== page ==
What is the message that you hope resonates with readers after reading The Paris Connection?
I hope they’ll feel that they got to experience Paris in their own way, without ever having to leave home. And I certainly hope they realize that love can find you wherever you are, and, as Cole learned, you should learn to embrace the opportunities life sends your way.
Emma loves Paris and Cole New York, so the questions begs to be asked: Which city would you rather live in, Paris or New York?
I’d choose Paris for the history factor. Emma remarks at one point in the book that France had centuries of history behind it before America had become a nation. While American history is actually my favorite subject, I’d live in Paris just for the opportunity to soak up all those historical sites. I think I’d also like being immersed in a culture that’s different from the one I grew up with. And of course, there are the macarons to consider – I’d have easy access to Ladurée all the time! 🙂
Having never been to Paris yourself, was it difficult to capture the essence of the city and its people in your writing? What research did you do to prepare for this novel?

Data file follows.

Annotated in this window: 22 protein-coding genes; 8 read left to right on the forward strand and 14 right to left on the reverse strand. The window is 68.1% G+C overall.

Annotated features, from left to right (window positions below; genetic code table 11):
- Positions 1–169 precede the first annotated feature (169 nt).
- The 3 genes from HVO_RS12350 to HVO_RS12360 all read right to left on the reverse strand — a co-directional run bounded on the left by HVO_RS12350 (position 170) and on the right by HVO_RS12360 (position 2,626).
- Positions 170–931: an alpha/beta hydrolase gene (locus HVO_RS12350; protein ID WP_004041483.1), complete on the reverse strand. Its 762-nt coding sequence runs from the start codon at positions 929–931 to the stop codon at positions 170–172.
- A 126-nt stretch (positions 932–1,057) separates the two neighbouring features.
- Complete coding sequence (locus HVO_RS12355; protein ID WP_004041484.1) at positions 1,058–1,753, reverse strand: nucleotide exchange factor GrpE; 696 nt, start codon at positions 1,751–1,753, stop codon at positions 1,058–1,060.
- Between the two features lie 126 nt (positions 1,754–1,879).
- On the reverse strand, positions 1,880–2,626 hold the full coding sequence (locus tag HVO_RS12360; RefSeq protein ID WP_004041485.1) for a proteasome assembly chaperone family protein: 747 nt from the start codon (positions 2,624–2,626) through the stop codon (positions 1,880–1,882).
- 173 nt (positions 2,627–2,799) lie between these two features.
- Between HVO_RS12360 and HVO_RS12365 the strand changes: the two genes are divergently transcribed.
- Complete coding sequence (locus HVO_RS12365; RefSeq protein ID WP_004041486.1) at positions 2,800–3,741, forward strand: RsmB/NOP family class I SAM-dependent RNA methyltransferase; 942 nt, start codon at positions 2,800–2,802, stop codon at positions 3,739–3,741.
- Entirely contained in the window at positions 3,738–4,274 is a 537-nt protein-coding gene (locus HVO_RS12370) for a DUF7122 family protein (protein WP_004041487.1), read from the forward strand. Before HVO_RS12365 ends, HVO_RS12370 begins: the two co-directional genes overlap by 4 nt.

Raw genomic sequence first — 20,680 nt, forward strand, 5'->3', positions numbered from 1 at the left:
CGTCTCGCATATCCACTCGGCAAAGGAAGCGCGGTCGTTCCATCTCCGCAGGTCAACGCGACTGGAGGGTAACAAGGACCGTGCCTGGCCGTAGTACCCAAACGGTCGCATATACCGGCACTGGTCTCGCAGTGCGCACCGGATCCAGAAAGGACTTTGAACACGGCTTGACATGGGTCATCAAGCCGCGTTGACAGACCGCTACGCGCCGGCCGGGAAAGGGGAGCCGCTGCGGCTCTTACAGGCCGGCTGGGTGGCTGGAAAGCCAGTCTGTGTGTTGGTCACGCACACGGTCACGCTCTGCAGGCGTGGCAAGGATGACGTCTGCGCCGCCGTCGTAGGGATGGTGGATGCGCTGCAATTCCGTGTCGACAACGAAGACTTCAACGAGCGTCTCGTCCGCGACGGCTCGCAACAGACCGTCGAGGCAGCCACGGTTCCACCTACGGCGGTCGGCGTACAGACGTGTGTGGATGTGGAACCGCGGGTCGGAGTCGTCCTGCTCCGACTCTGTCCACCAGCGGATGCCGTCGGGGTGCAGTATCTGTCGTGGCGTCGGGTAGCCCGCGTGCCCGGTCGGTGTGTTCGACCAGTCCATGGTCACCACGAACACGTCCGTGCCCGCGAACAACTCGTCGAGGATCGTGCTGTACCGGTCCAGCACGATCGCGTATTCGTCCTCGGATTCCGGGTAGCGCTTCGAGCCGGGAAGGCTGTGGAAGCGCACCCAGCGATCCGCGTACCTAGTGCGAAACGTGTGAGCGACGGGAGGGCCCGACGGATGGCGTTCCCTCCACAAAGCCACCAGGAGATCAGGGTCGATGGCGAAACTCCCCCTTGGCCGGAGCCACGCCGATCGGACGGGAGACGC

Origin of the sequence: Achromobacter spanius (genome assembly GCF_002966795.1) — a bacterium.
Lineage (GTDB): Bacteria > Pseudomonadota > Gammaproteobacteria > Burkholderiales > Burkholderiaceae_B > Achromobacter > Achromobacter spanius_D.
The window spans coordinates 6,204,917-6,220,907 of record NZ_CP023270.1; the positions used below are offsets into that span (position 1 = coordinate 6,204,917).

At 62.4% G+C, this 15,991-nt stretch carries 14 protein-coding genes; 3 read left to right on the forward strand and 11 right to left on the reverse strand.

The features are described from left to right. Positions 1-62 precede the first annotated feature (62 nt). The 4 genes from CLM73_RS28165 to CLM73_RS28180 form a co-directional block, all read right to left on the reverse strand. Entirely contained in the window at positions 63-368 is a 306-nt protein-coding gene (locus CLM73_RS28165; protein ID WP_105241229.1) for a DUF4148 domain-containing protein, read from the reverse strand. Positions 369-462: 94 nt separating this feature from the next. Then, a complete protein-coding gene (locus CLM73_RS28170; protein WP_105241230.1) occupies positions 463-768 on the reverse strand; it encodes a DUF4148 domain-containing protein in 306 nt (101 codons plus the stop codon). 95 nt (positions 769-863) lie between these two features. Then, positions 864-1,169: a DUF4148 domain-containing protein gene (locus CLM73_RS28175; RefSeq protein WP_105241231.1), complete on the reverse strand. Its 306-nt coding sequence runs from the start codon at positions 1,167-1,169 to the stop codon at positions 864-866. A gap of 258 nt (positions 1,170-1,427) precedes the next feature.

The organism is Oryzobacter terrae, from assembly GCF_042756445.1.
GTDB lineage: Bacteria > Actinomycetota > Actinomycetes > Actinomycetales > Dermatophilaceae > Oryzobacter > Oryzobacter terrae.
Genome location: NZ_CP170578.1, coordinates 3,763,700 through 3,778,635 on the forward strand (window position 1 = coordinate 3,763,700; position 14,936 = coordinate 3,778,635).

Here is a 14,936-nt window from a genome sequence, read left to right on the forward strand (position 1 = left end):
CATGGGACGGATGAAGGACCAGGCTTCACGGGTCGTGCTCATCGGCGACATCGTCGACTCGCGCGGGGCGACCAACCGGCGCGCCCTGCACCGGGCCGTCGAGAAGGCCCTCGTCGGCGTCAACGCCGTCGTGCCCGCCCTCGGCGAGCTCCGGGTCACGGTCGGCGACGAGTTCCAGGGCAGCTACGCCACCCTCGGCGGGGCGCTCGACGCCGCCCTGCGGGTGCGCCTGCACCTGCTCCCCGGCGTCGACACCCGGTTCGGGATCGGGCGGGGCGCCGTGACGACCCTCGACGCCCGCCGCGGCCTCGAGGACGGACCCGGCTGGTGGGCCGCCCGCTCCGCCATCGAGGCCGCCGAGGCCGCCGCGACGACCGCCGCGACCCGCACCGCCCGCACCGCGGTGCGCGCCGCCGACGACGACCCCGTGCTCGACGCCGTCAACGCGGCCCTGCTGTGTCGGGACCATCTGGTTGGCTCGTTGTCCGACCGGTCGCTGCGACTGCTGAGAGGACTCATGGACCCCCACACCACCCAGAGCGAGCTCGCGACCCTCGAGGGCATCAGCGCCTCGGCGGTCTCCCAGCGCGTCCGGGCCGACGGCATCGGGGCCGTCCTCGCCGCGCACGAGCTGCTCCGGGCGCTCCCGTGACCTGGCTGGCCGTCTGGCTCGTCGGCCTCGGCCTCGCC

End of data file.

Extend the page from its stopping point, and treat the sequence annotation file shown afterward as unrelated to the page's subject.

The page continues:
It was definitely a challenge, and I have to admit that I was nervous the whole way through. But when I finally let my sister read it, she said she liked it better than anything I’d ever written before. My sister is my biggest champion, but she’s also brutally honest with me, so I knew if she liked it, I’d succeeded. I received a further stamp of approval from my editor, and I breathed a sigh of relief that I captured Emma’s love for this city as I should.
To research, I began reading dozens of blogs by ex-pats living in France. I studied things like the au pair system, and little details like divorce and custody since the laws are different in other countries. I grilled my sister about tiny things like the layout of Charles de Gaulle airport. I borrowed every book on France my sister owns. And eventually, I let myself experience it emotionally to get inside Emma’s head and her reasons for staying in this country for so many years. Somewhere, along the way, I fell in love with Paris, too.
What are you reading right now?
I recently read Wish Me Tomorrow by fellow Heartwarming author, Karen Rock – it was such a sweet, lovely story! And I’ve been listening to The Madman’s Daughter by Megan Shepherd on audiobook. After that, I’d like to pick up Princess Ever After by Rachel Hauck in the Royal Weddings series.
Thank you for stopping by Cerella!